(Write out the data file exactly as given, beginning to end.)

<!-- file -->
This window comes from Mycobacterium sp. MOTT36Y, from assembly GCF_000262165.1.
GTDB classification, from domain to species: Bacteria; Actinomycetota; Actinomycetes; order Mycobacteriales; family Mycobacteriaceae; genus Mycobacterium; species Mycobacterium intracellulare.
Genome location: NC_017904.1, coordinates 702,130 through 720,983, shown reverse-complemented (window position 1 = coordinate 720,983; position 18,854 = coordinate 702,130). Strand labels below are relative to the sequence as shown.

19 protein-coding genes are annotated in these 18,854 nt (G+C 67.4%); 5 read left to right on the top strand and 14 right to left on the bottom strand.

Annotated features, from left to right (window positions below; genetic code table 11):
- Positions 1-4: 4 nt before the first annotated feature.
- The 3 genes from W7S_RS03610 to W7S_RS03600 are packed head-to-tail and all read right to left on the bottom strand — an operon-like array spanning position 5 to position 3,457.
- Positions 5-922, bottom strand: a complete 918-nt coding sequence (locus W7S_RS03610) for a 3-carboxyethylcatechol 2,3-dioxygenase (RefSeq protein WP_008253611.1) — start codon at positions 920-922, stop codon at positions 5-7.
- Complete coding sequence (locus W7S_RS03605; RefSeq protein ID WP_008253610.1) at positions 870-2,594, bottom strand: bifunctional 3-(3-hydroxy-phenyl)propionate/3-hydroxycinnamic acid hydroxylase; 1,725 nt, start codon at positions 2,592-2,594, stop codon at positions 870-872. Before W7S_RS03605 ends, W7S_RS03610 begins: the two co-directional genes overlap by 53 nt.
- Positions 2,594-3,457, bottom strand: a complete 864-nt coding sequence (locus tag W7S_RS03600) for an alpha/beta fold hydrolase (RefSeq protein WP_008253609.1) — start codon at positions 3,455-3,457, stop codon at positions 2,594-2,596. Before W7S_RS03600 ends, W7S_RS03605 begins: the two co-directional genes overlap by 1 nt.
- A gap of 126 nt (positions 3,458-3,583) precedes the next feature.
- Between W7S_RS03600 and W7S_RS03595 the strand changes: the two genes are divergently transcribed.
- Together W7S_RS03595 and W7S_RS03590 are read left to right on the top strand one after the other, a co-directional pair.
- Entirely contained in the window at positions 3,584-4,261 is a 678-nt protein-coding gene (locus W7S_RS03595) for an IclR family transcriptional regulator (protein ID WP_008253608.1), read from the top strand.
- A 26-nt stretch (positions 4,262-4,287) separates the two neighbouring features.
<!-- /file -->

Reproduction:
This window comes from Mycobacterium sp. MOTT36Y, from assembly GCF_000262165.1.
GTDB classification, from domain to species: Bacteria; Actinomycetota; Actinomycetes; order Mycobacteriales; family Mycobacteriaceae; genus Mycobacterium; species Mycobacterium intracellulare.
Genome location: NC_017904.1, coordinates 702,130 through 720,983, shown reverse-complemented (window position 1 = coordinate 720,983; position 18,854 = coordinate 702,130). Strand labels below are relative to the sequence as shown.

19 protein-coding genes are annotated in these 18,854 nt (G+C 67.4%); 5 read left to right on the top strand and 14 right to left on the bottom strand.

Annotated features, from left to right (window positions below; genetic code table 11):
- Positions 1-4: 4 nt before the first annotated feature.
- The 3 genes from W7S_RS03610 to W7S_RS03600 are packed head-to-tail and all read right to left on the bottom strand — an operon-like array spanning position 5 to position 3,457.
- Positions 5-922, bottom strand: a complete 918-nt coding sequence (locus W7S_RS03610) for a 3-carboxyethylcatechol 2,3-dioxygenase (RefSeq protein WP_008253611.1) — start codon at positions 920-922, stop codon at positions 5-7.
- Complete coding sequence (locus W7S_RS03605; RefSeq protein ID WP_008253610.1) at positions 870-2,594, bottom strand: bifunctional 3-(3-hydroxy-phenyl)propionate/3-hydroxycinnamic acid hydroxylase; 1,725 nt, start codon at positions 2,592-2,594, stop codon at positions 870-872. Before W7S_RS03605 ends, W7S_RS03610 begins: the two co-directional genes overlap by 53 nt.
- Positions 2,594-3,457, bottom strand: a complete 864-nt coding sequence (locus tag W7S_RS03600) for an alpha/beta fold hydrolase (RefSeq protein WP_008253609.1) — start codon at positions 3,455-3,457, stop codon at positions 2,594-2,596. Before W7S_RS03600 ends, W7S_RS03605 begins: the two co-directional genes overlap by 1 nt.
- A gap of 126 nt (positions 3,458-3,583) precedes the next feature.
- Between W7S_RS03600 and W7S_RS03595 the strand changes: the two genes are divergently transcribed.
- Together W7S_RS03595 and W7S_RS03590 are read left to right on the top strand one after the other, a co-directional pair.
- Entirely contained in the window at positions 3,584-4,261 is a 678-nt protein-coding gene (locus W7S_RS03595) for an IclR family transcriptional regulator (protein ID WP_008253608.1), read from the top strand.
- A 26-nt stretch (positions 4,262-4,287) separates the two neighbouring features.